The Journal of Northwest Semitic Languages contains articles dealing with linguistic, translational, literary, text-critical, historical, religious, and cultural issues related to Ancient Near Eastern texts and societies, as well as articles addressing theoretical issues underlying these fields. Contributors to the Journal of Northwest Semitic Languages include the most advanced scholars in the field of Near Eastern Studies, making this the preeminent journal for linguistic, interpretive, exegetical, and historical studies of Northwest Semitic languages in general and the Old Testament in particular.
With the Logos edition of the Journal of Northwest Semantic Languages, Scripture references are linked to both Hebrew texts and English translations. You can also search by author, topic, and Scripture passage—and find it all instantly! Links within each volume of the journal allow you to move quickly from the table of contents to the bibliography to the articles you need and back again. You can also cut-and-paste your citation into your word processor, and Logos will automatically create footnotes using your preferred style guide. Save yourself from turning pages, from cross-referencing citations, and from unnecessarily complex research projects.
The Journal of Northwest Semitic Languages, combined with a wealth of resources for Hebrew, Aramaic, and Ugaritic studies, along with the power of your digital library, makes the Logos edition of the JNSL the preeminent academic standard for Ancient Near Eastern scholarship. The Logos edition of the JNSL is an essential addition to the libraries of Ancient Near Eastern scholars, language scholars, historians and archaeologists, and pastors and students looking to explore cutting-edge scholarship on the linguistic, literary, and interpretive issues in the Old Testament.
- Discusses issues relating to Ancient Near Eastern texts and societies
- Contributions from top Ancient Near Eastern scholars
- Contains 7 book reviews and 18 articles
- Some sociological observations on Moshe Greenberg’s Biblical prose prayer as a window to the popular religion of ancient Israel
- The iconography of divine war in the pre-Islamic Near East: a survey
- On ‘synchronic’ and ‘diachronic’: wie es eigentlich gewesen
- Non-Judahite dialects and the diacritics of the Masoretic text
- Ritual space in the ordination ritual of Leviticus 8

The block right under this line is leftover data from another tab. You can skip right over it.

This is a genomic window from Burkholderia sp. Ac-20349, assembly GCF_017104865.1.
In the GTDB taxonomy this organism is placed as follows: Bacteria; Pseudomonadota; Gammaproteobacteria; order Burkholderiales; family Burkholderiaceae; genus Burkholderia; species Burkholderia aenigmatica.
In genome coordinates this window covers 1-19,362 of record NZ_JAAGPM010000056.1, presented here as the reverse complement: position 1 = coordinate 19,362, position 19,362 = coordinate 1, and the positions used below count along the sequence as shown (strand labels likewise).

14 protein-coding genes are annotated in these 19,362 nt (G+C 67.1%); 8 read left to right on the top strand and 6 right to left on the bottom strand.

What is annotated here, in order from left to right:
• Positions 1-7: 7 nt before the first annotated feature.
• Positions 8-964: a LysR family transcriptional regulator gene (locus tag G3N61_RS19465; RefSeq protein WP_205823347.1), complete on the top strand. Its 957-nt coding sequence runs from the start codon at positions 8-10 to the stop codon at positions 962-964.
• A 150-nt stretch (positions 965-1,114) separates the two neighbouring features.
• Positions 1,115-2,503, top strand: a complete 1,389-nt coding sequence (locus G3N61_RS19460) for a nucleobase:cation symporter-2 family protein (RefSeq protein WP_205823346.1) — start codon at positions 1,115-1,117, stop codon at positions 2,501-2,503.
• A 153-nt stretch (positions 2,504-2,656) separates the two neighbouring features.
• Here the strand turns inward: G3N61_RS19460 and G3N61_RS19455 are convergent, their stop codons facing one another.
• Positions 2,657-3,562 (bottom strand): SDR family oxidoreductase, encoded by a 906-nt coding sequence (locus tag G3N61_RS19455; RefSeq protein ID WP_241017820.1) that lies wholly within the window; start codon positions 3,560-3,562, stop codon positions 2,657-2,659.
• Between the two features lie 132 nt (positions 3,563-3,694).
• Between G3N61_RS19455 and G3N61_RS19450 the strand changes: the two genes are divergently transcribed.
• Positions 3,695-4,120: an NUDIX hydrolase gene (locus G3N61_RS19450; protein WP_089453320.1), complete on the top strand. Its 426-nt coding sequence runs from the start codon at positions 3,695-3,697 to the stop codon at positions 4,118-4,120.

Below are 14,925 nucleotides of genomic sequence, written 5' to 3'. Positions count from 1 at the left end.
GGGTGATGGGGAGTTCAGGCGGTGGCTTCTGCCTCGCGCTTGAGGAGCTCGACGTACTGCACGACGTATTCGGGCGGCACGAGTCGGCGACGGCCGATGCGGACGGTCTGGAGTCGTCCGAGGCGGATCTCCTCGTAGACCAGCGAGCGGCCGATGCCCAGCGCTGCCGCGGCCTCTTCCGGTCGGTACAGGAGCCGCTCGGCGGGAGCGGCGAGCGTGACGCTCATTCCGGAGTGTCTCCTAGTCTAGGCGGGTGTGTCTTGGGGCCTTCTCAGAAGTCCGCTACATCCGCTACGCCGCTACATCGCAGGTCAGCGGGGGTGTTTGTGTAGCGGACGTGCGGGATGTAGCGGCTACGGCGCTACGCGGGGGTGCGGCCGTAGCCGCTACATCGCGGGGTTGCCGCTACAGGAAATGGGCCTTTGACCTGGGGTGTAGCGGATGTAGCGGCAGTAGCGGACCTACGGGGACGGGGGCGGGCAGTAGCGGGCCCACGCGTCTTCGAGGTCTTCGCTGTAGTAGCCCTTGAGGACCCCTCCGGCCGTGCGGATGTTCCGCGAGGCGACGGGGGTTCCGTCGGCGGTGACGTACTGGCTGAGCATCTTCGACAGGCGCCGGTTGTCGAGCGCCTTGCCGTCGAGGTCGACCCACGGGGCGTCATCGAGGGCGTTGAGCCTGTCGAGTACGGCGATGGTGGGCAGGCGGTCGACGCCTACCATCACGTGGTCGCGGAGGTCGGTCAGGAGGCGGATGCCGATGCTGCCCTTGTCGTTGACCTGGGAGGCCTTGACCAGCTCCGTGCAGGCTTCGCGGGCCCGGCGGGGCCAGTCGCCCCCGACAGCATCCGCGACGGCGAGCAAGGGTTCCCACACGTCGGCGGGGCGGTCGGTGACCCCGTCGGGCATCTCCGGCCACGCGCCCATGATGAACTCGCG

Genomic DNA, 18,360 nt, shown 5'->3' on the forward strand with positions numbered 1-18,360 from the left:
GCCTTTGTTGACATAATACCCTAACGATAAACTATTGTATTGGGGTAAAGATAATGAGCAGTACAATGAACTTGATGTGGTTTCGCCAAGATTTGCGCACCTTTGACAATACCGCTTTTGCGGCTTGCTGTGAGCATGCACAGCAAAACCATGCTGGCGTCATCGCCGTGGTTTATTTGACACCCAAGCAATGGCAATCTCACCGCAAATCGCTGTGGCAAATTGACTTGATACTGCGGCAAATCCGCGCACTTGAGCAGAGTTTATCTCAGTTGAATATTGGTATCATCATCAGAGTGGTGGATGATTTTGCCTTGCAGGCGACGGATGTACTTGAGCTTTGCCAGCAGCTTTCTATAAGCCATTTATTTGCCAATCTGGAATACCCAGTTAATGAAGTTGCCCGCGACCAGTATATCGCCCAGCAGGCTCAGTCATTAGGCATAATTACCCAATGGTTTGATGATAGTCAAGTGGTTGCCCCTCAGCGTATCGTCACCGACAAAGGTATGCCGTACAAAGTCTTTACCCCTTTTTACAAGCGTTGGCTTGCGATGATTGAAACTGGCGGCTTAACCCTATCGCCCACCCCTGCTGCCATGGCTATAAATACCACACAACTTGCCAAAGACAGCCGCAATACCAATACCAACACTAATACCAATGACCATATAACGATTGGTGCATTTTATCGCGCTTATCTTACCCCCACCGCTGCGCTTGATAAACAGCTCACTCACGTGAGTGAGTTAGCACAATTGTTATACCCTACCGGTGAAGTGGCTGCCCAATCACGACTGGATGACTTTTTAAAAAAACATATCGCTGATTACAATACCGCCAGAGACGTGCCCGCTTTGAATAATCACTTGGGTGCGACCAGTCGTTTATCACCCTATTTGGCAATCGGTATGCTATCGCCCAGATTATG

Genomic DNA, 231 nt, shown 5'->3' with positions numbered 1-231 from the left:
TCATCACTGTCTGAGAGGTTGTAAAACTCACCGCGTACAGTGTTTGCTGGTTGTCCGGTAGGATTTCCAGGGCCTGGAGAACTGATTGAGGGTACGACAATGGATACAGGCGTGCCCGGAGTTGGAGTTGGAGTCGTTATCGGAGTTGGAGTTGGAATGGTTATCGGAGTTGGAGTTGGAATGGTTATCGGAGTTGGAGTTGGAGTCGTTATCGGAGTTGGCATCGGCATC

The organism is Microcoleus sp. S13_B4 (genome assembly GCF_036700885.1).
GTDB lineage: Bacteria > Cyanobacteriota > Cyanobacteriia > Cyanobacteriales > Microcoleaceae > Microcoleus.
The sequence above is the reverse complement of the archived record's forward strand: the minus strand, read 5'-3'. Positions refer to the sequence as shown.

- Semitic quadriliteral animal terms: an explanation
- A Janus Parallelism in the Baal and Anat story
- The advantages of W. Richter’s approach for a lexical description of Biblical Hebrew
- Verse patterns in the Song of Songs
- The function of iconography as autobiographical narration in the tomb of Khnemhotep at Beni Hasan (Tomb 3)
- An infinity of traces: On making an inventory of our ideological holdings. An introduction to Ideologiekritik in Biblical Studies
- Were the persons responsible for the Septuagint translators and/or scribes and/or editors?
- Text, textuality, and textual criticism
- Rites of passage relating to marriage and divorce in the Hebrew Bible
- Micah 2:12–13
- The textual traditions and origin of the Syriac apocryphal Psalm 152
- Abi-simti: A semitic matriarch in Sumer
- Le centre du monde dans les littératures d’Ougarit et d’Israël
- Jacques Berlinerblau
- Izak Cornelius
- Ferdinand E. Deist
- Richard L. Goerwitz
- Gerald A. Klingbeil
- Keith A. J. Massey
- Kevin Massey-Gillespie
- Scott B. Noegel
- Martin T. Pröbstle
- Wilfred G. E. Watson
- Alice V. Baines
- Robert P. Carroll
- Johann Cook
- Paul A. Kruger
- William McKane
- Herrie F. van Rooy
- P. Stefanus Vermaak
- Nicolas Wyatt
- Title: Journal of Northwest Semitic Languages, vol. 21
- Editors: Johann Cook, Izak Cornelius, Paul Kruger, and Ferdinand E. Deist
- Series: Journal of Northwest Semitic Languages (JNSL)
- Publisher: University of Stellenbosch
- Publication Date: 1995
- Pages: 285
About the Editors
Johann Cook is an associate professor at the University of Stellenbosch. He received his MA in Semitic languages and Greek and his DLitt in Semitic languages from Stellenbosch, and specializes in Hebrew language studies, Aramaic, Syriac, and Coptic, textual criticism of the Hebrew Bible, the Dead Sea Scrolls, and aspects of the cultures of the Ancient Near East. He is a member of the executive committee of the International Organization for Septuagint and Cognate Studies.
Izak Cornelius is a professor at the University of Stellenbosch. He specializes in Ancient Near Eastern culture, religion, and mythology.
Paul Kruger is an associate professor at the University of Stellenbosch. He researches and lectures in comparative Near Eastern literature, the history of Near Eastern religion, prophetic literature, and the application of social scientific insights on ancient cultures.
Ferdinand E. Deist was a professor and the head of department of Near Eastern studies at the University of Stellenbosch until 1977.